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Jack Hills Zircon: Scientists Discover Oldest-Known Fragment of Earth


This is a false-color microscope image of a 4-billion-year-old zircon. Image credit: John Valley.

Jack Hills Zircon: Scientists Discover Oldest-Known Fragment of Earth

A small fragment of a mineral called zircon extracted from a remote rock outcrop in Australia confirms that the Earth’s crust first formed at least 4.4 billion years ago (Hadean eon).

Zircons are the oldest known materials on our planet. They offer a window in time back as far as 4.4 billion years ago, when the planet was a mere 160 million years old.
Because zircons are exceptionally resistant to chemical changes, they have become the gold standard for determining the age of ancient rocks.
The new study, published in the journal Nature Geoscience, shows that zircon crystals from Western Australia’s Jack Hills region crystallized 4.4 billion years ago, strengthening the theory of a ‘cool early Earth,’ where temperatures were low enough for liquid water, oceans and a hydrosphere not long after the planet’s crust congealed from a sea of molten rock.
“The study reinforces our conclusion that Earth had a hydrosphere before 4.3 billion years ago,” and possibly life not long after,” said lead author Prof John Valley from the University of Wisconsin-Madison.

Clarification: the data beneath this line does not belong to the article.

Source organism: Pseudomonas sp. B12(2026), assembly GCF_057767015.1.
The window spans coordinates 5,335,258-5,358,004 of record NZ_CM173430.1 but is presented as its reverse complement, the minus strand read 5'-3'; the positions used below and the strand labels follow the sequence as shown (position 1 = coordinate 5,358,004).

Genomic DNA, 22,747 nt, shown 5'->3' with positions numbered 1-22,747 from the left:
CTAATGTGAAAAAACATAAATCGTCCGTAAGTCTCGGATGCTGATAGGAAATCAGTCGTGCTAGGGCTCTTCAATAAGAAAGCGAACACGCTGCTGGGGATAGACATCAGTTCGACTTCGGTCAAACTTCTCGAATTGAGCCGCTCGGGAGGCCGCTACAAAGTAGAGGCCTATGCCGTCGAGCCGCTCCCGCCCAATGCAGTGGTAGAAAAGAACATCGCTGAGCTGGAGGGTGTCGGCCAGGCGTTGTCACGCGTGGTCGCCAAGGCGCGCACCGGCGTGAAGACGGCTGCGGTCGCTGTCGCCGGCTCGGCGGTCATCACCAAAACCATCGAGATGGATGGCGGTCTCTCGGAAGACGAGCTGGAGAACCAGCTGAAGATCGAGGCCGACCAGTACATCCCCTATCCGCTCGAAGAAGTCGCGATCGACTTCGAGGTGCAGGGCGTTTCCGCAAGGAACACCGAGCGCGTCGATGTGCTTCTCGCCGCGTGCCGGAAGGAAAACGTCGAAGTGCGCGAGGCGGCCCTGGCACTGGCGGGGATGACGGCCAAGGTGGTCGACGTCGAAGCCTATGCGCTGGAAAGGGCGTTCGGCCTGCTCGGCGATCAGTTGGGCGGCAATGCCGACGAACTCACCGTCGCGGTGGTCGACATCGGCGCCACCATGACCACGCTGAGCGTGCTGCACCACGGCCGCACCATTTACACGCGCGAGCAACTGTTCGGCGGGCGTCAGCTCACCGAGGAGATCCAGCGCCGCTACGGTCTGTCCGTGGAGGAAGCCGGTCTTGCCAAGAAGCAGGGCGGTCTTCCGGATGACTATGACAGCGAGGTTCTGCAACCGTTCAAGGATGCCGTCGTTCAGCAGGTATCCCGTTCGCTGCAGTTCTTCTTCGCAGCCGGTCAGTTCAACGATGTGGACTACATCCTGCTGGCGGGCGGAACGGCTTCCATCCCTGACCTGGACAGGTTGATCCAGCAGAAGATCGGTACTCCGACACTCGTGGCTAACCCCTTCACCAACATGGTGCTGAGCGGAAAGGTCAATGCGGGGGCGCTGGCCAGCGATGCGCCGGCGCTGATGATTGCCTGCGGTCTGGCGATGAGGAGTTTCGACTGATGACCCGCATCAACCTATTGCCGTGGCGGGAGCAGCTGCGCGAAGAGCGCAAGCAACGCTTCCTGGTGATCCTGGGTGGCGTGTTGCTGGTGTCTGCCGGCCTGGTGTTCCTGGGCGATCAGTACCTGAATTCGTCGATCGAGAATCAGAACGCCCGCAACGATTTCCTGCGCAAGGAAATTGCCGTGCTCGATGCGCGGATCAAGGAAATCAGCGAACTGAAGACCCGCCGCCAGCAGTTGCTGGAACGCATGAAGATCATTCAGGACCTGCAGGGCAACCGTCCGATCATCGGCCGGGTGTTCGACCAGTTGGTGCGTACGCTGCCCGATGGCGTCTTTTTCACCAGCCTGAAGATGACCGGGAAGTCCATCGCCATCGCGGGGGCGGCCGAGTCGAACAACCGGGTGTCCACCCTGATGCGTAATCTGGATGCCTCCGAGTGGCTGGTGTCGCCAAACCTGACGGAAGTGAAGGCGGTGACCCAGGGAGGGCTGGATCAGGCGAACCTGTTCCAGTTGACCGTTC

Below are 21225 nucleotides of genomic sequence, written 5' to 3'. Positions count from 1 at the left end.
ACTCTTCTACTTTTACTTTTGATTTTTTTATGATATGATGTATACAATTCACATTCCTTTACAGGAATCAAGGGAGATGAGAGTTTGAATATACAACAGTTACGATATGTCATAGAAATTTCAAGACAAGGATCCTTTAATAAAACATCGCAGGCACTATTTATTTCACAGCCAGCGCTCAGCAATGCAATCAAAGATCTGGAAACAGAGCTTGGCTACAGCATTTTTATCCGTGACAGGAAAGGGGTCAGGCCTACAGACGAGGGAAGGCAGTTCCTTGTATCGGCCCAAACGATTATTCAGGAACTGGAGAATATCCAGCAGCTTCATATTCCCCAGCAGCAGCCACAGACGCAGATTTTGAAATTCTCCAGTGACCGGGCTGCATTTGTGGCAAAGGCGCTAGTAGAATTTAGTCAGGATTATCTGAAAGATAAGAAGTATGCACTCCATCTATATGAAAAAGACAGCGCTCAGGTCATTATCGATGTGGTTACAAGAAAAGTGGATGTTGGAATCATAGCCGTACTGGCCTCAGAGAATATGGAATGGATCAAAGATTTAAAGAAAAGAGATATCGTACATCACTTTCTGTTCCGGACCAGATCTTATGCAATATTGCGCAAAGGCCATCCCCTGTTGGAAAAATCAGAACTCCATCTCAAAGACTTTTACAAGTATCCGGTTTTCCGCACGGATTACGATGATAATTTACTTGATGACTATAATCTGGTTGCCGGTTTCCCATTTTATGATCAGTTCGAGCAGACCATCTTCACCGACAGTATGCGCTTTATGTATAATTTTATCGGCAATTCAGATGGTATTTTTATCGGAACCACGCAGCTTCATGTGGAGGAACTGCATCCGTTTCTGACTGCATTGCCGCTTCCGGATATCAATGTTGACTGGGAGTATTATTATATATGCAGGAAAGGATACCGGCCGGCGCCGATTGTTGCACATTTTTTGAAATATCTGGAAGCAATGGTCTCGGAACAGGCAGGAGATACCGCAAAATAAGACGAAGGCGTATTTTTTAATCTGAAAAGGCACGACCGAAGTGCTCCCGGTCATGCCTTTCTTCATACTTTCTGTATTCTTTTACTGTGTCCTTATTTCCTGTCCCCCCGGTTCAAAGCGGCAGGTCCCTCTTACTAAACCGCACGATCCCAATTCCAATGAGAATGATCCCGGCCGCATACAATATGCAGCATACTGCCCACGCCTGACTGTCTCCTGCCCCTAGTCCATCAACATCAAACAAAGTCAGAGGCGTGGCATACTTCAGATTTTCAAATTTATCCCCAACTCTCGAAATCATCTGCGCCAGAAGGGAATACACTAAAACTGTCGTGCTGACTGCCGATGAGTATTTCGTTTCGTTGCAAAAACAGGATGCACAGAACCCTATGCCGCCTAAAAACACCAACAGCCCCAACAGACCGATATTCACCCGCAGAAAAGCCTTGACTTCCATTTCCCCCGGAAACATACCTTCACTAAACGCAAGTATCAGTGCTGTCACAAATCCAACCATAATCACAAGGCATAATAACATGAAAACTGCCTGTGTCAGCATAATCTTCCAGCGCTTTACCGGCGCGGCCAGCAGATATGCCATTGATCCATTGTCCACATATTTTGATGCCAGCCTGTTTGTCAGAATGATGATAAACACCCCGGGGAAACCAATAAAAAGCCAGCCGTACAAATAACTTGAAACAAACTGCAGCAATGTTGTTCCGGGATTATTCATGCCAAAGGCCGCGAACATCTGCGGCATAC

The microscopic zircon crystal used by Prof Valley in this study is now confirmed to be the oldest known material of any kind formed on Earth.


A timeline of the history of our planet places the formation of the Jack Hills zircon and a “cool early Earth” at 4.4 billion years. Image credit: Andree Valley.

The study was conducted using a new technique called atom-probe tomography that, in conjunction with secondary ion mass spectrometry, permitted the scientists to accurately establish the age and thermal history of the zircon by determining the mass of individual atoms of lead in the sample. Instead of being randomly distributed in the sample, as predicted, lead atoms in the zircon were clumped together, like ‘raisins in a pudding.’
The clusters of lead atoms formed 1 billion years after crystallization of the zircon, by which time the radioactive decay of uranium had formed the lead atoms that then diffused into clusters during reheating.
“The zircon formed 4.4 billion years ago, and at 3.4 billion years, all the lead that existed at that time was concentrated in these hotspots,” Prof Valley said.
“This allows us to read a new page of the thermal history recorded by these tiny zircon time capsules.”
“The Earth was assembled from a lot of heterogeneous material from the Solar System.”
“The early Earth experienced intense bombardment by meteors, including a collision with a Mars-sized object about 4.5 billion years ago that formed our Moon, and melted and homogenized the Earth. Our samples formed after the magma oceans cooled and prove that these events were very early.”

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